Noah said it is the dynamic of a political and cultural shift that was brought us to where we are today, following the televised death of George Floyd.
“People are outraged. They are hurt. They are angry,” Noah said. “And that is a collective sigh that has gone over across the world. The bigger question to the dominant culture is this … ‘How would you like to be treated?’”
While we recognized the world is mourning and protesting the death of George Floyd and other Black men who have died in police custody, I asked about the many police officers that have been killed in the line of duty, and specifically during the recent protests, concerned that they have been forgotten.
All were in agreement that the deaths of these officers, and all lives taken, are tragic. It was also the consensus of the group that Kerr County is blessed with dedicated officers.
But how can the relationship between law enforcement and the Black community be improved?
“Community policing,” Noah said. “If they were here, walking through the neighborhoods and getting to know the residents better, it would be easier for police to approach individuals because there was a sense of trust.”
Noah shared a story about how he happened upon what could have been a volatile scene in the Doyle community involving one young man on a bicycle.
“There were three police officers talking to this young man and I just happened to be walking by,” Noah said. “This young man was agitated and angry. I stopped and asked the officers if there was anything I could do to help, and I told the young man to just answer their questions and be respectful. The officers were just doing their job. They got what they needed and were done, but from what I was seeing, it could have gone bad really quick, because this young man was so agitated.”
Noah said the police were investigating a report of stolen bicycle that matched the description of the one the young man was riding and said if there had been a previous, positive relationship the interaction would have gone smoother.
The Doyle community panelists spanned three generations, with many having first-hand experiences with school segregation of Black and White students, as well as the integration that followed.
“Do you believe that we live in a bubble that’s different than the national level … that we don’t have the negativity and the systemic racism that goes on elsewhere,” I asked.
Fifer, a retired Kerrville ISD teacher and coach, disagreed.
“It’s surpressed. It’s underlying,” Fifer said. “We’ve seen more come out in the last four years.”
As well-known and respected as Fifer is, he said that he has greeted patrons of H-E-B and they ignore him.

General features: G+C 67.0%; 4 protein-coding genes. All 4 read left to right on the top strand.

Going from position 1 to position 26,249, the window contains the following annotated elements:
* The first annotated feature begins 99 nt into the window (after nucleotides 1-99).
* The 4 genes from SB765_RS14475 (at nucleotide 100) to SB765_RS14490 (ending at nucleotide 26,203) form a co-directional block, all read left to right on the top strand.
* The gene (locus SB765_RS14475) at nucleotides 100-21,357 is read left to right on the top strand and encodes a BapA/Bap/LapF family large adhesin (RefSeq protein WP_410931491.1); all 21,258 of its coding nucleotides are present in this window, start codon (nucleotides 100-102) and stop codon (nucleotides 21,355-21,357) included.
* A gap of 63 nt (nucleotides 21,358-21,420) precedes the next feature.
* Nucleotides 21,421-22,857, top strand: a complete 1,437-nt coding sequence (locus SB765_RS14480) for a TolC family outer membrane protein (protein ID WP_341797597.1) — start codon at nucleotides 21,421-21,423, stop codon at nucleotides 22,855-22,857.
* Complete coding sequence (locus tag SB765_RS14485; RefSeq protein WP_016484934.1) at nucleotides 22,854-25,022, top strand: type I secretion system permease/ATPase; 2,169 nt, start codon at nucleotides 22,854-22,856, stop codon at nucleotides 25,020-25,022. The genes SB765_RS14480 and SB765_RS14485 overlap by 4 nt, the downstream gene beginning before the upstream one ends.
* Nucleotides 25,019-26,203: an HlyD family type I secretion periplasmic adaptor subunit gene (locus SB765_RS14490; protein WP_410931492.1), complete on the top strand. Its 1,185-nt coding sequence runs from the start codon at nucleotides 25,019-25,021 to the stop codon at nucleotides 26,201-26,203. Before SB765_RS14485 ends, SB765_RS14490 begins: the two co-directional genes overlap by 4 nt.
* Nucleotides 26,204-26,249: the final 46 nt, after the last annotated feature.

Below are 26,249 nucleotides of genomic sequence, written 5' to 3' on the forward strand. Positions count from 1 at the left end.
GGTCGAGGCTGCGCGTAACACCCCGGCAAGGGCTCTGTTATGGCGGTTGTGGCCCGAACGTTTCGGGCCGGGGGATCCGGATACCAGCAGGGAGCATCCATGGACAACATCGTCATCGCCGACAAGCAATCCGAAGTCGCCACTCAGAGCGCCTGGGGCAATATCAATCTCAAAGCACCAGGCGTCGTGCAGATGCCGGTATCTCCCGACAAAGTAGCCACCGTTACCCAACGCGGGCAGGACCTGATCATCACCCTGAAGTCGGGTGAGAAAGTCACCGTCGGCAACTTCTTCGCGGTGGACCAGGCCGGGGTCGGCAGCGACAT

“I speak to everyone. That’s how I am, and unless someone else calls out my name and recognizes me, other people in the store won’t acknowledge me,” Fifer said. “It could be out of fear. I’m not saying it’s racism. I’m just saying you should speak to someone who speaks to you. That doesn’t cost anything but air.”
Mattox shared an example of how she believes her skin color kept her from obtaining a job upon returning to Kerrville.
“I graduated from college, worked for Lone Star Gas Company and then moved to Dallas for 28 years,” Mattox said.
“When I came back home (to Kerrville), I was caring for my parents, but I was also job hunting. I have a degree from the University of Texas at Austin and I have a masters (degree) in professional counseling. I’m well-known in the community and my parents were well-known in the community. I could not find a job.”
Mattox said race was never mentioned, but she was consistently told she was over-qualified. Mattox now works as a social worker at the Doyle School Community Center.
“My thought process is … if I am willing to accept the salary, why not give me the job,” Mattox said.
Noah had a similar situation.
“I was told I was overqualified to drive a truck,” Noah said. “How can you be overqualified to drive a truck? He told me I had a degree and a masters. I just told him I was unemployed. My landlord doesn’t care what job I have. They just need the rent.”
Flores, who is Hispanic, was born and raised in Kerrville. She recalls several instances that as an adult she recognizes as racism, but just thought it was a way of life as a child.
“We had our own church, the Hispanics did,” Flores said. “It used to be on Lemos and Jefferson Streets … Our Lady of Guadalupe Church. That’s were we went for our (Catholic) religion classes and mass. At the age of 6, maybe 7, our churches united and we were able to go to Notre Dame.”
Flores said she then was able to attend Notre Dame Catholic School.